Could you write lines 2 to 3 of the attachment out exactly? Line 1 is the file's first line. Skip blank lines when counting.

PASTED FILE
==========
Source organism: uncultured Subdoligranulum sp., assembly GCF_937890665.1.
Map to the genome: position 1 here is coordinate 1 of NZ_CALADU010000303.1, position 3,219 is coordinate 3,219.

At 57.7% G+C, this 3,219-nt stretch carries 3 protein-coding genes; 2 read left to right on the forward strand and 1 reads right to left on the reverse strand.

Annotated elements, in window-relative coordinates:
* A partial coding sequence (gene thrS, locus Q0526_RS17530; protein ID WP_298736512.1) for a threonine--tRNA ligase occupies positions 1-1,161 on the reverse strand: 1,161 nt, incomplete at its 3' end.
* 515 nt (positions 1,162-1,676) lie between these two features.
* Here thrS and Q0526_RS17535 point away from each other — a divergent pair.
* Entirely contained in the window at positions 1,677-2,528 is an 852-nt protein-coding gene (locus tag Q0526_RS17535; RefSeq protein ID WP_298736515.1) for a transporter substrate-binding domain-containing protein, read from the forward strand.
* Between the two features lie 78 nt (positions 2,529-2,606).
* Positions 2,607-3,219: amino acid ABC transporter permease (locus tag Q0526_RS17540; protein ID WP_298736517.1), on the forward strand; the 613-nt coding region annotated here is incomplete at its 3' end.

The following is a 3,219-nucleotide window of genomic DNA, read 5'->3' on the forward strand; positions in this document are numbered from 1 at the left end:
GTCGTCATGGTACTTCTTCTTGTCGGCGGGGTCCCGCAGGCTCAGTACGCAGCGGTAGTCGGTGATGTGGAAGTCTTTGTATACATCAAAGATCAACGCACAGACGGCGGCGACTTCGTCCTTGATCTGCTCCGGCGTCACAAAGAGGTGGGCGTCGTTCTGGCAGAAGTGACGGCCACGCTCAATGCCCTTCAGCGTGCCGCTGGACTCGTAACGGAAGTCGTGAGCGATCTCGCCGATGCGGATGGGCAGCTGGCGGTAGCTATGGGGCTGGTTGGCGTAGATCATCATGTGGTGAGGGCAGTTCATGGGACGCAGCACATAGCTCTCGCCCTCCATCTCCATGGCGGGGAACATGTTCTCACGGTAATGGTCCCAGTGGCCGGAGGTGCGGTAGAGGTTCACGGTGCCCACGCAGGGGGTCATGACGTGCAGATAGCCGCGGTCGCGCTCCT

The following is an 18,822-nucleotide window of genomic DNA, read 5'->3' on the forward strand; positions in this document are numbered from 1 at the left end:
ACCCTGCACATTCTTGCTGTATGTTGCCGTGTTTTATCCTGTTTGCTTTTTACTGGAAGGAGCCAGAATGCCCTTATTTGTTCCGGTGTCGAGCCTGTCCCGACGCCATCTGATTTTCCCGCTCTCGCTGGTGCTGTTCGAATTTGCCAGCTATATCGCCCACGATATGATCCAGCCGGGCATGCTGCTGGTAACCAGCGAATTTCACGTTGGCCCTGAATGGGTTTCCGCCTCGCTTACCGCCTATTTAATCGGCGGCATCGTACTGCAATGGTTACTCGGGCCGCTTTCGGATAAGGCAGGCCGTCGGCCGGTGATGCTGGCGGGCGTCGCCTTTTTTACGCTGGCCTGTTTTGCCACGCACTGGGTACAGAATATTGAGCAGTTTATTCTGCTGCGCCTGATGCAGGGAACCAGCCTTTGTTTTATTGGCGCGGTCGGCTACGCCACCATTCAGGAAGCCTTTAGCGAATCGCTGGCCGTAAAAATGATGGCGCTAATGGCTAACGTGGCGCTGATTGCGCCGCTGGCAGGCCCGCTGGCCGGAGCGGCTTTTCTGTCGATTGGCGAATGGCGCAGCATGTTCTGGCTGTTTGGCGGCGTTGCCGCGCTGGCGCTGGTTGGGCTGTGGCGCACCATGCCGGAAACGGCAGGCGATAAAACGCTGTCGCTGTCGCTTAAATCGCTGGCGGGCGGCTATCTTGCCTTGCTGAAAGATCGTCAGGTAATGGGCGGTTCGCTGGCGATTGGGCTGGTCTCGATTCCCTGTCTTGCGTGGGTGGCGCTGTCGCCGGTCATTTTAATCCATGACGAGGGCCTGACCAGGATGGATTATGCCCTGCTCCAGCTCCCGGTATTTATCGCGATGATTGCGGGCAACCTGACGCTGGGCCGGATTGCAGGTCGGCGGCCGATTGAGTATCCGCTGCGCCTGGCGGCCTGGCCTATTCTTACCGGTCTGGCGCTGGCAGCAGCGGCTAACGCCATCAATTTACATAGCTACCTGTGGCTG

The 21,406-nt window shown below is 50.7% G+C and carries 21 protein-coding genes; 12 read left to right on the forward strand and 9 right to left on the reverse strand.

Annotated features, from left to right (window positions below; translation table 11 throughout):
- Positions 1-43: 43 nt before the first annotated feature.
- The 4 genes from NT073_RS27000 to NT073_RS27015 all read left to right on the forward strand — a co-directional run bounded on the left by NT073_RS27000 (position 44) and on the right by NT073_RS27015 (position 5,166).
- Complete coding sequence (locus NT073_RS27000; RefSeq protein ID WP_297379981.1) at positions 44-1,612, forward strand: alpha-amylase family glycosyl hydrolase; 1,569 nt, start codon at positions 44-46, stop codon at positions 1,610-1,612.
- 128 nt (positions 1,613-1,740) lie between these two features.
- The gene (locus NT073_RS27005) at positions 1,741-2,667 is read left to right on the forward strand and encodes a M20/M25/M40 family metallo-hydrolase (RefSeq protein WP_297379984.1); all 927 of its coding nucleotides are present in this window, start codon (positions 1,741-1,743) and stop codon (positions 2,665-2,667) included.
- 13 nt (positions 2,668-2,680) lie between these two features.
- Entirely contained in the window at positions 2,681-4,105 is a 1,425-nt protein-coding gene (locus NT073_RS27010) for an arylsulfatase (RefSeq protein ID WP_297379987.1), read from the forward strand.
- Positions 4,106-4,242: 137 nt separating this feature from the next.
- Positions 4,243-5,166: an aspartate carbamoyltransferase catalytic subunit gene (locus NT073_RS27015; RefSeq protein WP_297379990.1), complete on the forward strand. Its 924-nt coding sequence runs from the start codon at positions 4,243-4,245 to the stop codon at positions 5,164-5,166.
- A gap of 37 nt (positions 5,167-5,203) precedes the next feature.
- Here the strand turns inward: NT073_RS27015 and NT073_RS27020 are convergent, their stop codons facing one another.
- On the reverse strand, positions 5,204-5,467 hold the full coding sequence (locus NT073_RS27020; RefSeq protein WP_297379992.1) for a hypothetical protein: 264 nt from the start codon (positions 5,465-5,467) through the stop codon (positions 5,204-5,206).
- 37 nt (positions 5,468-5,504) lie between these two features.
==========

Map to the genome: position 1 here is coordinate 1 of NZ_CALADU010000303.1, position 3,219 is coordinate 3,219.

At 57.7% G+C, this 3,219-nt stretch carries 3 protein-coding genes; 2 read left to right on the forward strand and 1 reads right to left on the reverse strand.